Permanently Deleting Files

Recently I've been browsing around for antivirus programs to keep my crappy old computer intact or possibly reinvigerate it until I can scrap together enough money to build a new one. Since most antivirus programs can be bought for several computers at a time, that's not an issue.

What I've found is that some of these (specifically Norton) have features along the lines of "undeleting deleted files". I dont like that sound of that. While I know your registry may point to files that no longer exist on your computer and that temporary files may exist on a computer after its permenant counterparts have been removed, what is this "undelete files" feature, and why is it possible? Is there a way to ensure that I can delete files permenantly and leave no trace. I need as much harddrive space as I can get, and I don't want indie game temp files getting in the way of that.

Thanks in advance


 Set the recycle bin size to zero or set it to instantly delete instead of saveing the file to the bin then there will be no backed up place to get it from. BUT this only realy works if you have windows back up disabled as that will store files there.

(That's how i runn my own computer no back up no bin saveing but this may not be a option for most it's just how i like to run my set up)


Does deleting from the recycle bin permanently delete files too, or does the Windows Backup keep those temperary files unless the recycle bin immediately disposes of them?

There are allways temp files stored on your computer (back up will allso save them) i use a program called ccleaner that i run every 24hrs that removes temp files,trash the os has colected and web browser cache files called ccleaner ( ) that can remove any extra junk the os colects.

Now i dont use a A/V as i have no need of one i just use a soild firewall and a hardwhare firewall A/V programs may try to save things elsewhere (and norton is realy a huge hungery hog that's kind of useless at finding actual viruse's tbh)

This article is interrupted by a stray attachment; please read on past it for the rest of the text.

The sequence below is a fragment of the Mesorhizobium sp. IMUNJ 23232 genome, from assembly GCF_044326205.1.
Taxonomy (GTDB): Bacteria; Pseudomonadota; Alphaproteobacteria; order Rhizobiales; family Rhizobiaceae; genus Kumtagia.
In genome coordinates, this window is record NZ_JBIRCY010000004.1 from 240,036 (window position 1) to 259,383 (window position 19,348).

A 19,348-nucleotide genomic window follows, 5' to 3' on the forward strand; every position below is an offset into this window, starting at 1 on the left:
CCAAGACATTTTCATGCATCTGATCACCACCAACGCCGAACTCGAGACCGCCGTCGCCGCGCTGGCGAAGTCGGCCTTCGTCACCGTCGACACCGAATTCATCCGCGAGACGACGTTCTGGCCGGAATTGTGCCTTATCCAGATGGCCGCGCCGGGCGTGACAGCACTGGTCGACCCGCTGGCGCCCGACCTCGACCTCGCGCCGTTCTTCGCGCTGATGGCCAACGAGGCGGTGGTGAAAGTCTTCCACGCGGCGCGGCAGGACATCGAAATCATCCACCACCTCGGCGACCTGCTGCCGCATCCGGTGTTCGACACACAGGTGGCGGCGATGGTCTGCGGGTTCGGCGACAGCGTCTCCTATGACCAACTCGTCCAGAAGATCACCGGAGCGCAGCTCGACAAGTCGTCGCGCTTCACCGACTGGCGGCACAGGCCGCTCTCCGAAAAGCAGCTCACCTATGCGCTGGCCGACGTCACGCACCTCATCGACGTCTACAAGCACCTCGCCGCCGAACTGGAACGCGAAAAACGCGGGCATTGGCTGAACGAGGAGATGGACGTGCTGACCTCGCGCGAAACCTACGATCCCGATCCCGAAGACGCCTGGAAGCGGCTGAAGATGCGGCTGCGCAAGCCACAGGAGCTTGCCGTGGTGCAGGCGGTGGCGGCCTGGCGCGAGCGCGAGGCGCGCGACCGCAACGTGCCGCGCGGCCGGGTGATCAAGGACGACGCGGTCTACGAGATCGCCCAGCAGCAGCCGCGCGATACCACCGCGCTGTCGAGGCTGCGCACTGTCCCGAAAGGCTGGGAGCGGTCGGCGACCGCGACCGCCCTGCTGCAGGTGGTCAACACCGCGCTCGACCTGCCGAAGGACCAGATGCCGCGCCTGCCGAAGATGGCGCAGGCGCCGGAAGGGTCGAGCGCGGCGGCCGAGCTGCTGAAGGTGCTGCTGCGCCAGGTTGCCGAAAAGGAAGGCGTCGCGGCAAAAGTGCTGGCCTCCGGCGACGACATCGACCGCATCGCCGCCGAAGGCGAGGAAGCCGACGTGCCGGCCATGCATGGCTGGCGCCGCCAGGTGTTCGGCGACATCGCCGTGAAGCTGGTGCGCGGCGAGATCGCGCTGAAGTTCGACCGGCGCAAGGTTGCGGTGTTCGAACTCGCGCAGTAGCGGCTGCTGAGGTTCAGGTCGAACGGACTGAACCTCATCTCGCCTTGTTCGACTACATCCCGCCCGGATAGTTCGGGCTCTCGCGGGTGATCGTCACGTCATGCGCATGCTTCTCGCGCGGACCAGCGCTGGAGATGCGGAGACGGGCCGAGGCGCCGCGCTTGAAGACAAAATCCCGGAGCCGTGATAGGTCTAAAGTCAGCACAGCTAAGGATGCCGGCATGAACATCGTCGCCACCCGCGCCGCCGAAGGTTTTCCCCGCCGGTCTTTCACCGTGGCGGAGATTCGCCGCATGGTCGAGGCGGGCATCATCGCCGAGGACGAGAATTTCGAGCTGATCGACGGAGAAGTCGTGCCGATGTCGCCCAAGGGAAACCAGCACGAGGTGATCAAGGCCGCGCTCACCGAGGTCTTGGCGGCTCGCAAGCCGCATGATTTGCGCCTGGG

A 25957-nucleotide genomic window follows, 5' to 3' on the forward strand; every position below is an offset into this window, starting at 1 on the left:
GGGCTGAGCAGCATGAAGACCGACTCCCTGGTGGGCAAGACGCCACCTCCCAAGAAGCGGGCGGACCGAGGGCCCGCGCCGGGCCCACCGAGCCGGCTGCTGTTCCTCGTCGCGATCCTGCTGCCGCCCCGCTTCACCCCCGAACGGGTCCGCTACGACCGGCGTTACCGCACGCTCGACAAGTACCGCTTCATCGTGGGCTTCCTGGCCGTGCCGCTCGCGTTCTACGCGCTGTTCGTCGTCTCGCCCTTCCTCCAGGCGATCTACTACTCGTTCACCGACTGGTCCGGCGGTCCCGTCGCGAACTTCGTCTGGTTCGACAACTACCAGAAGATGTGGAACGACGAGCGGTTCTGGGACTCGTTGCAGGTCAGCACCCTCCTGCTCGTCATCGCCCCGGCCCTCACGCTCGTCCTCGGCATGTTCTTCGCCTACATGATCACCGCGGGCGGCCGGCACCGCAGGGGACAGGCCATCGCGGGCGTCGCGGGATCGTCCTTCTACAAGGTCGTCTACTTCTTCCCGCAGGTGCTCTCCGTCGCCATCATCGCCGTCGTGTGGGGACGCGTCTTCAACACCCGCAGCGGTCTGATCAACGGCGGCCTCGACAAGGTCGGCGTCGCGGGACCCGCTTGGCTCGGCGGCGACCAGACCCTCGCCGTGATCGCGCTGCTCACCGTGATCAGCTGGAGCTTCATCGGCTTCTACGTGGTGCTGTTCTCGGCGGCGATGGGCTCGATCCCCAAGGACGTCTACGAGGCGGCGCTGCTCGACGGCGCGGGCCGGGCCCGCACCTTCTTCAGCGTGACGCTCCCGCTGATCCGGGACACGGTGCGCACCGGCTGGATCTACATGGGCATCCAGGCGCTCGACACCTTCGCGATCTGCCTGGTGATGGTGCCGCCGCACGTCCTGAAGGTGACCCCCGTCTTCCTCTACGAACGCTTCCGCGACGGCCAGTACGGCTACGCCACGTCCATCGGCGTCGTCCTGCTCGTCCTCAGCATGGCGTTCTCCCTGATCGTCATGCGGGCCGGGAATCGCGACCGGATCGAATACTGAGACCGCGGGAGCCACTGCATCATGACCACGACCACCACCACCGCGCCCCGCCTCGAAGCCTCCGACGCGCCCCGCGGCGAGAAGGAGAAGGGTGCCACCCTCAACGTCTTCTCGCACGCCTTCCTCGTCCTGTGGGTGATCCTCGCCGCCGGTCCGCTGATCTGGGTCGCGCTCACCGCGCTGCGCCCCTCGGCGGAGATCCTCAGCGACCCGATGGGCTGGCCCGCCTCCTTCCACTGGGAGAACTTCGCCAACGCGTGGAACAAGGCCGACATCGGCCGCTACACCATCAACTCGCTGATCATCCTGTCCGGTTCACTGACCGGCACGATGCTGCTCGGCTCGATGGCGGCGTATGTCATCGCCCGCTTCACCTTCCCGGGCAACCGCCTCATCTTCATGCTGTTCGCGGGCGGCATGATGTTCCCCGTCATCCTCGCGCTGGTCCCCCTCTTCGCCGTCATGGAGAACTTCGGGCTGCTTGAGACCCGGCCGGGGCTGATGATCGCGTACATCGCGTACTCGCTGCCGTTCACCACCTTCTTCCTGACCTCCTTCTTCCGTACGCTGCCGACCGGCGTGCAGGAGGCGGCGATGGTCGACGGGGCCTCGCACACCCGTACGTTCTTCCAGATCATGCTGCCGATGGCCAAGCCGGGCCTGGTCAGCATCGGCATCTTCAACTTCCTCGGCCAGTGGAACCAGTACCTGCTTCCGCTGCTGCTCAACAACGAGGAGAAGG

Well data on a harddrive will never be deleted entirely, its still on there till its getting overwriten from other data. ☺.


Yep there are still trace's of data on hdd's that can be recoverd useing the rigth softwhere the only way of removeing or killing them is by doing a extreme low level format like a 35pass wipe of the disc and even then it has been known you can still get data off them.

This is why i advise people when i replace hardrive's for them is to format them then hit them with a hammer antill the inside plate's are broken and dispose of them. 

The actual power of a magnet needed to wipe a hdd is not one you can just find around the home you need someting like a electro magnet (hdd's are allready magnetic this is how thay work)

Those fools! Why didn't they use 36-pass wipe! When will they learn!?!?

Because windows works with an index ☺ if you delete a file, only the location in the index will be deleted the file is  theoreticly still on the drive, only not anymore in the windows index. so windows sees it as  free rewritable space., it will only be errased if the file gets over writen by other files.

Format is a bit the same, the only thing what a format theoretical does, is writing a new index.

That a bit how it works ☺

interestingly the hdd isent the only place you can retrive data from.

You can pull the ram sticks and get saved data from the last time thay where used this process of finding data has been implemented by governmental agencies for around 10years such as ICE who go after file sharing pirates.

Pulling encryption key's off the ram to unlock encrypted harddrives to access them.